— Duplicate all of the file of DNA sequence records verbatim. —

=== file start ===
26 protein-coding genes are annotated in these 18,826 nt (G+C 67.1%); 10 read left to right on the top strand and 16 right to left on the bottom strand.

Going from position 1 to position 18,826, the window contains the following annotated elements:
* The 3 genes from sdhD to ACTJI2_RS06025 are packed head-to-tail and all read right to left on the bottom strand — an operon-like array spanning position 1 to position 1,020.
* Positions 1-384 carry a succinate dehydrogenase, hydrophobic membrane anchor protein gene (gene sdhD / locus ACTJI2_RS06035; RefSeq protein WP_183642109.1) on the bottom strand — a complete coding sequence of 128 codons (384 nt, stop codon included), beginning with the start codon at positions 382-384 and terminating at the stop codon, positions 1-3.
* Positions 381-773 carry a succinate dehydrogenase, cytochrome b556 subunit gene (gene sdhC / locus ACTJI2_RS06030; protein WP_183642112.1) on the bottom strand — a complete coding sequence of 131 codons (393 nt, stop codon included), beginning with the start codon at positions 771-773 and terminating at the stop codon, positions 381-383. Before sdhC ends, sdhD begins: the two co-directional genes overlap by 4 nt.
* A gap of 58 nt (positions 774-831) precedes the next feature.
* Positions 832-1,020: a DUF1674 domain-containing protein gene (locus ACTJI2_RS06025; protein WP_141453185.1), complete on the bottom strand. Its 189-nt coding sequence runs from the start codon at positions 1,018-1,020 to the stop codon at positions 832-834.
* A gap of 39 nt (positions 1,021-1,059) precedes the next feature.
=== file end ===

26 protein-coding genes are annotated in these 18,826 nt (G+C 67.1%); 10 read left to right on the top strand and 16 right to left on the bottom strand.

Going from position 1 to position 18,826, the window contains the following annotated elements:
* The 3 genes from sdhD to ACTJI2_RS06025 are packed head-to-tail and all read right to left on the bottom strand — an operon-like array spanning position 1 to position 1,020.
* Positions 1-384 carry a succinate dehydrogenase, hydrophobic membrane anchor protein gene (gene sdhD / locus ACTJI2_RS06035; RefSeq protein WP_183642109.1) on the bottom strand — a complete coding sequence of 128 codons (384 nt, stop codon included), beginning with the start codon at positions 382-384 and terminating at the stop codon, positions 1-3.
* Positions 381-773 carry a succinate dehydrogenase, cytochrome b556 subunit gene (gene sdhC / locus ACTJI2_RS06030; protein WP_183642112.1) on the bottom strand — a complete coding sequence of 131 codons (393 nt, stop codon included), beginning with the start codon at positions 771-773 and terminating at the stop codon, positions 381-383. Before sdhC ends, sdhD begins: the two co-directional genes overlap by 4 nt.
* A gap of 58 nt (positions 774-831) precedes the next feature.
* Positions 832-1,020: a DUF1674 domain-containing protein gene (locus ACTJI2_RS06025; protein WP_141453185.1), complete on the bottom strand. Its 189-nt coding sequence runs from the start codon at positions 1,018-1,020 to the stop codon at positions 832-834.
* A gap of 39 nt (positions 1,021-1,059) precedes the next feature.